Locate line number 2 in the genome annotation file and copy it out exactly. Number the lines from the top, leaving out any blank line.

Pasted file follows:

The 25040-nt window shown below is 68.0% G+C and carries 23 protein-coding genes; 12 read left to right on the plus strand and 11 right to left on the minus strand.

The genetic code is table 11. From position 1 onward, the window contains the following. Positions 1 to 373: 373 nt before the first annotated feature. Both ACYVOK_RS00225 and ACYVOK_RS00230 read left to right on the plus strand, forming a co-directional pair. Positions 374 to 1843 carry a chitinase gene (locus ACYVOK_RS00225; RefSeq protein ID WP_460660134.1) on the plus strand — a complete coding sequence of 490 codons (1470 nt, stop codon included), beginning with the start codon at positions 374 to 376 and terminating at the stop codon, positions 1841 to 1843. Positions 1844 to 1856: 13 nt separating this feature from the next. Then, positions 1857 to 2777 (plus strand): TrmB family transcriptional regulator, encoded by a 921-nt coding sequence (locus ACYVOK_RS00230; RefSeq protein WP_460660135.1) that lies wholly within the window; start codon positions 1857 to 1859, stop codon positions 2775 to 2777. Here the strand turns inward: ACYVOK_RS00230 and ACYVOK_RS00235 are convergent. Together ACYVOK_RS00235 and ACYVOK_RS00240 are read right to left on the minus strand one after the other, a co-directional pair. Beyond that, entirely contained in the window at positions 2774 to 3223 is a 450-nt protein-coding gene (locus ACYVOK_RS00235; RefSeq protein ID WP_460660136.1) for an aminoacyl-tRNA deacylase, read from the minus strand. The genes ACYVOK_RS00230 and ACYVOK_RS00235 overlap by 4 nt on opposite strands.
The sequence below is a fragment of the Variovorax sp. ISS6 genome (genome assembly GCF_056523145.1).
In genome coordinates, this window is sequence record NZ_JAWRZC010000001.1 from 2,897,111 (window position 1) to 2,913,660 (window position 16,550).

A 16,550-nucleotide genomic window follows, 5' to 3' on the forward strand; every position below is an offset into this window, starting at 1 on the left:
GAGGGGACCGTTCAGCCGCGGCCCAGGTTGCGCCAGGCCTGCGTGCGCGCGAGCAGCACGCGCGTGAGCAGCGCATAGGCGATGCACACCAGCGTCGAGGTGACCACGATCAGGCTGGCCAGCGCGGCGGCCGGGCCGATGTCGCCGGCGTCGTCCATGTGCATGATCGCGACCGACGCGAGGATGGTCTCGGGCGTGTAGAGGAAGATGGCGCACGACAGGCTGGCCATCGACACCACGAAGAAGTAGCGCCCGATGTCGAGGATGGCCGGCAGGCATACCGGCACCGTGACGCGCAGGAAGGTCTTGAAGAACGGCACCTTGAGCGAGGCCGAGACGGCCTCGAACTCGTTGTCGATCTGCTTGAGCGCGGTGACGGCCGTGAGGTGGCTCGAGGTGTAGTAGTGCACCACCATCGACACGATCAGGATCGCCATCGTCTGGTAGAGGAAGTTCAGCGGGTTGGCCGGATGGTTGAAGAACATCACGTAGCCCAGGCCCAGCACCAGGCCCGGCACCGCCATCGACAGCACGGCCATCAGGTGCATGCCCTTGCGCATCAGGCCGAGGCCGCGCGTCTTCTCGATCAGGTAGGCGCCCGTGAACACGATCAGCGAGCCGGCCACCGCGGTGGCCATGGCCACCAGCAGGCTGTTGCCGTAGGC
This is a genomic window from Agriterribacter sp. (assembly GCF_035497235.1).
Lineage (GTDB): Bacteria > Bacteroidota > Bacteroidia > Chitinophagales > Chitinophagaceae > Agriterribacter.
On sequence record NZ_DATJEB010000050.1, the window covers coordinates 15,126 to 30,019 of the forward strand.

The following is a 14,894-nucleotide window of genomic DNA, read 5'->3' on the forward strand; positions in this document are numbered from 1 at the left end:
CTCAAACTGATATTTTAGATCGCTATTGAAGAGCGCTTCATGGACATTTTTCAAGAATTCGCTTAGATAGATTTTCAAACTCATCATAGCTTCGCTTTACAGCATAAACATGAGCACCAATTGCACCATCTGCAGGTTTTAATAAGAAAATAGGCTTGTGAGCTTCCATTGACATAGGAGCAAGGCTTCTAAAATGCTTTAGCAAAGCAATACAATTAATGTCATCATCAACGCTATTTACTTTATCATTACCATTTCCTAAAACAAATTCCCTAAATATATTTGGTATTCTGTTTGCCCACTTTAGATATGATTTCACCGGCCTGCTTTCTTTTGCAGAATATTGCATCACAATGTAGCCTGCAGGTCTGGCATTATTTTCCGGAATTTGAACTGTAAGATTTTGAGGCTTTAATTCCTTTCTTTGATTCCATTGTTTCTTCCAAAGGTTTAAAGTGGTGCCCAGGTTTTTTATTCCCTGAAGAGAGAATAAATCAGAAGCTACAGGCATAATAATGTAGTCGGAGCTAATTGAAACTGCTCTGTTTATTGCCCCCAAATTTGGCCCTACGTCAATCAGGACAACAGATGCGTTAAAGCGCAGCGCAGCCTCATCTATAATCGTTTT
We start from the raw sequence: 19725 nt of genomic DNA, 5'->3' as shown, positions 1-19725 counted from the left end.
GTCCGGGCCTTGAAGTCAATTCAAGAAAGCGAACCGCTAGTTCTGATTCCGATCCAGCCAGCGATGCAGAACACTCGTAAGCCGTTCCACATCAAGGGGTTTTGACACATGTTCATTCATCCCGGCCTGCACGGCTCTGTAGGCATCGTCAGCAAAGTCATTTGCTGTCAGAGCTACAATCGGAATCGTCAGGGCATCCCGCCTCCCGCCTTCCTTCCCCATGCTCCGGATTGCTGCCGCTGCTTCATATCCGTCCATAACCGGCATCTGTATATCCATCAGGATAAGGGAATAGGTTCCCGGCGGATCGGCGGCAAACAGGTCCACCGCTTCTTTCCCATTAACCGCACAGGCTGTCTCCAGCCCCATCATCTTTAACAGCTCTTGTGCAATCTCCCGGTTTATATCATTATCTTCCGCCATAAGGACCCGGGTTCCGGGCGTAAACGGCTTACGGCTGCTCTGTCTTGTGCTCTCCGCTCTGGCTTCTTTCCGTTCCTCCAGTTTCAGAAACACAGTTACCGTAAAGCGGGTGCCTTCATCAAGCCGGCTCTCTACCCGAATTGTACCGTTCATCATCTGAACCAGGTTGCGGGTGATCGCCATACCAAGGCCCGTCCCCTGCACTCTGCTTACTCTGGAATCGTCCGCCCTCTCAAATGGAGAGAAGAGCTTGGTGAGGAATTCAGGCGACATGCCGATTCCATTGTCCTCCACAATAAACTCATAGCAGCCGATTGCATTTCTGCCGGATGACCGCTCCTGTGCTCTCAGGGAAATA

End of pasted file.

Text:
The genetic code is table 11. From position 1 onward, the window contains the following. Positions 1 to 373: 373 nt before the first annotated feature. Both ACYVOK_RS00225 and ACYVOK_RS00230 read left to right on the plus strand, forming a co-directional pair. Positions 374 to 1843 carry a chitinase gene (locus ACYVOK_RS00225; RefSeq protein ID WP_460660134.1) on the plus strand — a complete coding sequence of 490 codons (1470 nt, stop codon included), beginning with the start codon at positions 374 to 376 and terminating at the stop codon, positions 1841 to 1843. Positions 1844 to 1856: 13 nt separating this feature from the next. Then, positions 1857 to 2777 (plus strand): TrmB family transcriptional regulator, encoded by a 921-nt coding sequence (locus ACYVOK_RS00230; RefSeq protein WP_460660135.1) that lies wholly within the window; start codon positions 1857 to 1859, stop codon positions 2775 to 2777. Here the strand turns inward: ACYVOK_RS00230 and ACYVOK_RS00235 are convergent. Together ACYVOK_RS00235 and ACYVOK_RS00240 are read right to left on the minus strand one after the other, a co-directional pair. Beyond that, entirely contained in the window at positions 2774 to 3223 is a 450-nt protein-coding gene (locus ACYVOK_RS00235; RefSeq protein ID WP_460660136.1) for an aminoacyl-tRNA deacylase, read from the minus strand. The genes ACYVOK_RS00230 and ACYVOK_RS00235 overlap by 4 nt on opposite strands.